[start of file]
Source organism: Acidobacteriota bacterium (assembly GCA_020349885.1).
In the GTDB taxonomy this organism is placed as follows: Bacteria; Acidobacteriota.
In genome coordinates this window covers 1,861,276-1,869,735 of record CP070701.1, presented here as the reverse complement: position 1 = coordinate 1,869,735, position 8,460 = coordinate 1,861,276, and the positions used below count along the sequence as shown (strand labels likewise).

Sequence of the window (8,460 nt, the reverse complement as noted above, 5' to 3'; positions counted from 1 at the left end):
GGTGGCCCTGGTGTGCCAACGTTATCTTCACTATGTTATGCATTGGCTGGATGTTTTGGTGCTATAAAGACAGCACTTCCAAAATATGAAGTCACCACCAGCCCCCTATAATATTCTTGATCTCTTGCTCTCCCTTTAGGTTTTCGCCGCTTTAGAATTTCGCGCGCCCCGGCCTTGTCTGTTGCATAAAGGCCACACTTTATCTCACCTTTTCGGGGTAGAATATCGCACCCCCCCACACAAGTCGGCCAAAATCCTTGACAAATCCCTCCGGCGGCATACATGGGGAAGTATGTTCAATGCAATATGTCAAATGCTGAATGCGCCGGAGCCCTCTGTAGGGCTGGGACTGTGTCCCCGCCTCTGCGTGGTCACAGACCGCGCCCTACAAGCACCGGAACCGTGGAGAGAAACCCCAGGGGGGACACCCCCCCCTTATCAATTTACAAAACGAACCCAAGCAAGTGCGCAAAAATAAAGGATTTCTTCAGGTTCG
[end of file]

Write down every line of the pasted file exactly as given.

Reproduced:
Source organism: Acidobacteriota bacterium (assembly GCA_020349885.1).
In the GTDB taxonomy this organism is placed as follows: Bacteria; Acidobacteriota.
In genome coordinates this window covers 1,861,276-1,869,735 of record CP070701.1, presented here as the reverse complement: position 1 = coordinate 1,869,735, position 8,460 = coordinate 1,861,276, and the positions used below count along the sequence as shown (strand labels likewise).

Sequence of the window (8,460 nt, the reverse complement as noted above, 5' to 3'; positions counted from 1 at the left end):
GGTGGCCCTGGTGTGCCAACGTTATCTTCACTATGTTATGCATTGGCTGGATGTTTTGGTGCTATAAAGACAGCACTTCCAAAATATGAAGTCACCACCAGCCCCCTATAATATTCTTGATCTCTTGCTCTCCCTTTAGGTTTTCGCCGCTTTAGAATTTCGCGCGCCCCGGCCTTGTCTGTTGCATAAAGGCCACACTTTATCTCACCTTTTCGGGGTAGAATATCGCACCCCCCCACACAAGTCGGCCAAAATCCTTGACAAATCCCTCCGGCGGCATACATGGGGAAGTATGTTCAATGCAATATGTCAAATGCTGAATGCGCCGGAGCCCTCTGTAGGGCTGGGACTGTGTCCCCGCCTCTGCGTGGTCACAGACCGCGCCCTACAAGCACCGGAACCGTGGAGAGAAACCCCAGGGGGGACACCCCCCCCTTATCAATTTACAAAACGAACCCAAGCAAGTGCGCAAAAATAAAGGATTTCTTCAGGTTCG